Editorial Feature

The Importance of Physical Properties Testing in Construction

Article Updated on 15th March 2021


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The evaluation of the physical and mechanical properties of materials is known as physical properties testing. It encompasses a range of different testing techniques that explore the characteristics of a material, which, in the construction industry could be a chemical, bulk material, polymer, plastic, coating, raw material, etc. It also includes testing aspects of the local terrain, such as soil quality and composition, as well as investigating the potential impact of construction work on nearby structures.

Testing uncovers aspects of the material such as its hardness, strength, impact strength, resistance to abrasion, elasticity, plasticity, brittleness, fatigue, and creep (the deformation caused by constant loads for long periods). All these properties are essential to know when using a material in a construction project. Chemists and scientists are employed to manage physical properties testing using robust and reliable industry-accepted scientific methods.

Importance of Testing Physical Properties in Construction

Not any material can be used as a building material. Depending on the project material is intended for, it must meet certain requirements and specific engineering properties will be demanded from the material, which physical properties testing can confirm or deny. Testing helps experts determine if a material is suitable for its purpose.

One major reason why physical properties testing is vital to the construction industry is that it allows project managers to identify problems before they arise. Building projects can be very complex, theyre not just walls, roofs, floors and foundations, they involve the integration of several support materials too, each of which is integral to the stability of the building. Testing the materials determines whether they are fit to do the job they were intended for.

Whats more, new buildings must meet certain legal, safety and environmental regulations. Material use is restricted by these guidelines, meaning that project managers must know exactly what materials they are using, and what properties they hold, so that they can avoid legal trouble later on. In some cases, the law requires some form of proof of the quality of the materials used in new construction, so physical properties testing to some extent has become a legal requirement.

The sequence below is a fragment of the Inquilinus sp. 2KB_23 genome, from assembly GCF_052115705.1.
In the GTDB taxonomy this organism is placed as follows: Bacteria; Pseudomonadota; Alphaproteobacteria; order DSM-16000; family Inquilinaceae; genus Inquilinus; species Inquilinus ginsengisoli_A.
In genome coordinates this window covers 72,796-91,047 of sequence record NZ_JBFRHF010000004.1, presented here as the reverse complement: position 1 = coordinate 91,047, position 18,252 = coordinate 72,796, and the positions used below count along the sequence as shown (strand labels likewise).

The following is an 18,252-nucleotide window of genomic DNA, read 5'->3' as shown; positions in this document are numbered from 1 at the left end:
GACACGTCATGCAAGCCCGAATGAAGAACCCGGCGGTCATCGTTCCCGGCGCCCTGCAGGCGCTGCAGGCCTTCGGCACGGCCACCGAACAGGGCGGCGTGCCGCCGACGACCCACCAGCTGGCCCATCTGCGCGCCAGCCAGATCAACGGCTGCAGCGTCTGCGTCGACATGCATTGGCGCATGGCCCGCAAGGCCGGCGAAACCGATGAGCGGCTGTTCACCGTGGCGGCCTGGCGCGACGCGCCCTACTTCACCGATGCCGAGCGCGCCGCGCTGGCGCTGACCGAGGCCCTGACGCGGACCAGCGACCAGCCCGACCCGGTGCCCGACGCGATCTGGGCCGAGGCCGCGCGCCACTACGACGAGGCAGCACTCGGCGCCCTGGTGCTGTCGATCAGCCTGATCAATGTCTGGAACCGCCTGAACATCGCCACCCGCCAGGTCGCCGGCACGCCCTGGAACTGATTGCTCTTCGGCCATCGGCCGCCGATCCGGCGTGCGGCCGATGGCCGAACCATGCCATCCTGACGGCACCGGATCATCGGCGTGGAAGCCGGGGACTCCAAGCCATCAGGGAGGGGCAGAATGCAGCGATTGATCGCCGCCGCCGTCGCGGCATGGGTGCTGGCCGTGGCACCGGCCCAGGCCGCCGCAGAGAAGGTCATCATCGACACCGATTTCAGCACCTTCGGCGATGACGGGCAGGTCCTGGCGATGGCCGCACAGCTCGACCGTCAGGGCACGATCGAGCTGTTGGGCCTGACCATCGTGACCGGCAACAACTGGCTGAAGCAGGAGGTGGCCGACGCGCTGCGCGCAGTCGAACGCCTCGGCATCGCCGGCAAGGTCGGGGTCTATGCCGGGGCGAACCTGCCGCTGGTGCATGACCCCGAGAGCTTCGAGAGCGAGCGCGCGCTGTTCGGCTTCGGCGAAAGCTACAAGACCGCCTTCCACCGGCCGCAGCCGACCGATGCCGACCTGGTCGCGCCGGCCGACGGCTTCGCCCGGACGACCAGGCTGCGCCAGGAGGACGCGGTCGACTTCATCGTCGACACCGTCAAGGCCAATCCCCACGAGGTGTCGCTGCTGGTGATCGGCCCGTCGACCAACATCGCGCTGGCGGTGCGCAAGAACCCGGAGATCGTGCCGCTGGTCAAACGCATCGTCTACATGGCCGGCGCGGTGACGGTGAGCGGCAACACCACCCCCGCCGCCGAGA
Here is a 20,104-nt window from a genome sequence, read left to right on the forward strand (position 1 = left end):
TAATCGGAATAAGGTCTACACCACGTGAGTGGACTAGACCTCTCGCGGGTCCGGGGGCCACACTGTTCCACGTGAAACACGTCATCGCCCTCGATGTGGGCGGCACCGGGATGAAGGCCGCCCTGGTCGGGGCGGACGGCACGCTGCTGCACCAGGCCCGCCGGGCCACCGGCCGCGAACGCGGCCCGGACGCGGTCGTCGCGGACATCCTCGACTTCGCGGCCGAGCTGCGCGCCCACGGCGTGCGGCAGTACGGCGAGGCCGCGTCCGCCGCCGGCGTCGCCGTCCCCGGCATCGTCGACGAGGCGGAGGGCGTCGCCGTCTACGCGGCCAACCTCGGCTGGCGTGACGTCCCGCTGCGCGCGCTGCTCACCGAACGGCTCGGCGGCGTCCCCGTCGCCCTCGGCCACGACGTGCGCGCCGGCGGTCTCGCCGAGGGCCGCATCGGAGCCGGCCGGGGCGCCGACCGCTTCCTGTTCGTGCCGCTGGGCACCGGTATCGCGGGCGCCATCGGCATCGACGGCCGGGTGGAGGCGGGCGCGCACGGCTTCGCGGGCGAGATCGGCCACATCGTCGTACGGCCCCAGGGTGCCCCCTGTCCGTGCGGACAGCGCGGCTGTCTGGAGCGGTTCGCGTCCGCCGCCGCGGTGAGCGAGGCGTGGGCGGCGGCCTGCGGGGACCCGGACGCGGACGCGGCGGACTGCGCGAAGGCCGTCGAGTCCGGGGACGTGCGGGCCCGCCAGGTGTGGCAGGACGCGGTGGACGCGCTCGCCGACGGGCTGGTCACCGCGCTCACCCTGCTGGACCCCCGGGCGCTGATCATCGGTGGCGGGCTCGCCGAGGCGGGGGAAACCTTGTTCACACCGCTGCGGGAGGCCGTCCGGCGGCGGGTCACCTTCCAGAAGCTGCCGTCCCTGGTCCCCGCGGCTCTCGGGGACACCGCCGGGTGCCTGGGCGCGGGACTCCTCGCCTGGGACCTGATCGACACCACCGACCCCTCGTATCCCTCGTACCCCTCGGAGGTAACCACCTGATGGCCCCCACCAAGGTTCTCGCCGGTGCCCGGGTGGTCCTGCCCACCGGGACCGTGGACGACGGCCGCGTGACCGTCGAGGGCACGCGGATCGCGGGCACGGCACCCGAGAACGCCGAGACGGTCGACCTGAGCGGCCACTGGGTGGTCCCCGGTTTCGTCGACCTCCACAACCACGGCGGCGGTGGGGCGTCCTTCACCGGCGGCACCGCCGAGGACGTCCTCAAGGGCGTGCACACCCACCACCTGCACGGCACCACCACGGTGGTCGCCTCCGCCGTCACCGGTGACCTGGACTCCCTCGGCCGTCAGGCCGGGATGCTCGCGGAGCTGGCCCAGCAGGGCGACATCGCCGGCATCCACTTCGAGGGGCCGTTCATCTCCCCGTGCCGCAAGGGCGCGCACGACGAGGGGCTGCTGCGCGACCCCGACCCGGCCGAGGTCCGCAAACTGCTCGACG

Further to this, physical properties testing makes stress tests safer. Before materials testing, buildings would go under stress tests to check that they were structurally sound before they would be determined ready to use. However, these tests posed safety risks to the environment and workers. Materials testing allows for material faults to be determined ahead of these tests, so they can be remedied first.

Repairs and renovations are not uncommon in the construction industry. Over time buildings deteriorate, and without corrective work, they can pose a danger to the people using the buildings, which is often expensive to rectify. Physical properties testing helps to identify where future problems may lie and help project managers select the right materials to withstand the test of time.

In addition to testing the properties of the materials being used in the construction, building projects will also test the physical properties of the materials that are already at the site, such as soil, aggregates, and asphalt. Testing is also conducted to determine the physical impact the new building may have on the surrounding environment, which is essential to prevent any unintended damage.


Physical properties testing in construction is vital to the safety of the project and the building it is constructing. It also helps construction companies comply with regulations, predict and prevent construction problems, enhance the efficiency of the project and ensure the quality of a building, amongst other factors.

Sources and Further Reading


Disclaimer: The views expressed here are those of the author expressed in their private capacity and do not necessarily represent the views of AZoM.com Limited T/A AZoNetwork the owner and operator of this website. This disclaimer forms part of the Terms and conditions of use of this website.

Sarah Moore

Written by

Sarah Moore

After studying Psychology and then Neuroscience, Sarah quickly found her enjoyment for researching and writing research papers; turning to a passion to connect ideas with people through writing.


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